The evolution of investment and its components from 1995 until today provides a complete picture of the country’s growth model, as well as its viability and capacity to recover after a major crisis. Investment over time clearly follows Greek business cycles over the last 20 years and offers valuable lessons regarding necessary policies to reform the Greek growth model.
According to the graph, the Greek economy experienced a boom phase over 1997-2007, when gross fixed capital formation almost tripled from 20 bn. In 1997 to 60 bn. In 2007 (in constant 2015 prices). With the outbreak of the Greek crisis, investment followed closely the path of the economy. Indicatively, for the first time in 2010, capital formation was lower than capital depreciation giving rise to an investment gap which would persist for the following years. Within 7 years in 2007-2014, investment fell back to the 1997 level at 20 bn.. Since then, investments shrinks at 10.1% of GDP in 2019 (versus 22.2% for the EU).
The fact that investment failed to follow the economy’s weak but positive growth rates over the period 2017 until the covid outbreak, links to the nature of investment which impedes a quick recovery. Looking back at the aforementioned boom phase, Greek investment was largely carried by private construction and large construction projects by the public sector, leaving productive investment (in machinery and transportation equipment) at relatively low levels. This left the Greek economy without the necessary productive base in the aftermath of its economic crisis. Large public projects were halted and households were stripped of any savings.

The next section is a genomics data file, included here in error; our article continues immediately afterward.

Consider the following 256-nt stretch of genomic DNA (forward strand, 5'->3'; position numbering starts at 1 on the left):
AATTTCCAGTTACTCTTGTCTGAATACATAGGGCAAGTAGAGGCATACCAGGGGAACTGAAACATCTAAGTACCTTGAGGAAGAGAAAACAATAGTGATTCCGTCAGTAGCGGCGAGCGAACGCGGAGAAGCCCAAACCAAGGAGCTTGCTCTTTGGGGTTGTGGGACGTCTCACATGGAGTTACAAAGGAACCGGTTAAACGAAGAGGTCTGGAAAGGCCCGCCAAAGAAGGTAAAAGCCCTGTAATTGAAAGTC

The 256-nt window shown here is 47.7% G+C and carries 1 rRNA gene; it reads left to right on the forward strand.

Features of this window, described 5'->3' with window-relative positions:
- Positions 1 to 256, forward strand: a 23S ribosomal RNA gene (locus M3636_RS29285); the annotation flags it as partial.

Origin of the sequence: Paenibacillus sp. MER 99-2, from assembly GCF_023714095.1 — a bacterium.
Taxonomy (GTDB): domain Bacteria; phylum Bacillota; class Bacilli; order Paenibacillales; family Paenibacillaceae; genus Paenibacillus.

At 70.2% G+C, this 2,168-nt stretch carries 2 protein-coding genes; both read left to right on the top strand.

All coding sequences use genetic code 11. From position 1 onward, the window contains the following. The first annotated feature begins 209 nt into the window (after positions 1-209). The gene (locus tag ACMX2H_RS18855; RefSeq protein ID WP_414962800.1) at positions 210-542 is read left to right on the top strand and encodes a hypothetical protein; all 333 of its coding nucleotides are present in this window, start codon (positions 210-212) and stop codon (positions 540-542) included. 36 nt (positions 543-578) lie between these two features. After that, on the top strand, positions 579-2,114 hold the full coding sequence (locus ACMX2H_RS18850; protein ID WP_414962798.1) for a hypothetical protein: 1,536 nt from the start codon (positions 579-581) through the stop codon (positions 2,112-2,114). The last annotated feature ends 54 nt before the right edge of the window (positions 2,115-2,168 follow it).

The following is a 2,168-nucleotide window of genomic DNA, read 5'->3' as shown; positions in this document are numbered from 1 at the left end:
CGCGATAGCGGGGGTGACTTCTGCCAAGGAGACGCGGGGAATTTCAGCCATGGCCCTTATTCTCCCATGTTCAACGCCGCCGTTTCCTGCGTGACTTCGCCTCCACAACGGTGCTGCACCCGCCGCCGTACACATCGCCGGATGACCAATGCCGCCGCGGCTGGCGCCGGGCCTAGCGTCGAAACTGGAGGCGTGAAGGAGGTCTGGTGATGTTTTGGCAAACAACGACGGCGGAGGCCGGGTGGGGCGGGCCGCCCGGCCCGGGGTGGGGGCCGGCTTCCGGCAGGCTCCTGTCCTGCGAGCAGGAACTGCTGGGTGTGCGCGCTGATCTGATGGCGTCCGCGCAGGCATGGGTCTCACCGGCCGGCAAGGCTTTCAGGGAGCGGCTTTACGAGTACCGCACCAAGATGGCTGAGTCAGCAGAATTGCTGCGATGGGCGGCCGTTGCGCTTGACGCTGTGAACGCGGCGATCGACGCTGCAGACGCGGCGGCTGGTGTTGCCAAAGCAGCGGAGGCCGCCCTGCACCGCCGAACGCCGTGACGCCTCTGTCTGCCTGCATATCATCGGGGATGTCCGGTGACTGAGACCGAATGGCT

The weak Greek productive base raises concerns with respect to the viability of the country’s growth model. However, an opportunity to substantially adjust it is provided by the Resilience and Recovery Plan by the EU. The Plan’s targets such as Green Transition and Digital Transformation can significantly push investment towards the right direction. First, investments prescribed by Green transition such as electrical interconnections of the islands and energy storage investments, as well as upgrading energy efficiency of buildings for households, enterprises and the public sector can restore large public projects that can lead to recovery. At the same time, digital transformation primarily targets the operation of small and medium size businesses as well as their transactions with the public sector. Those actions can incentivize private investments by SMEs. Second, the actions prescribed by the Plan refer mainly to productive investment allowing the Greek growth model’s transitioning from construction to investments of higher added value.
Certainly, EU funding is not going to radically change the Greek economic landscape nor restore production frictions of the last decades. However, it can lead the way to a new investment model with a longer horizon.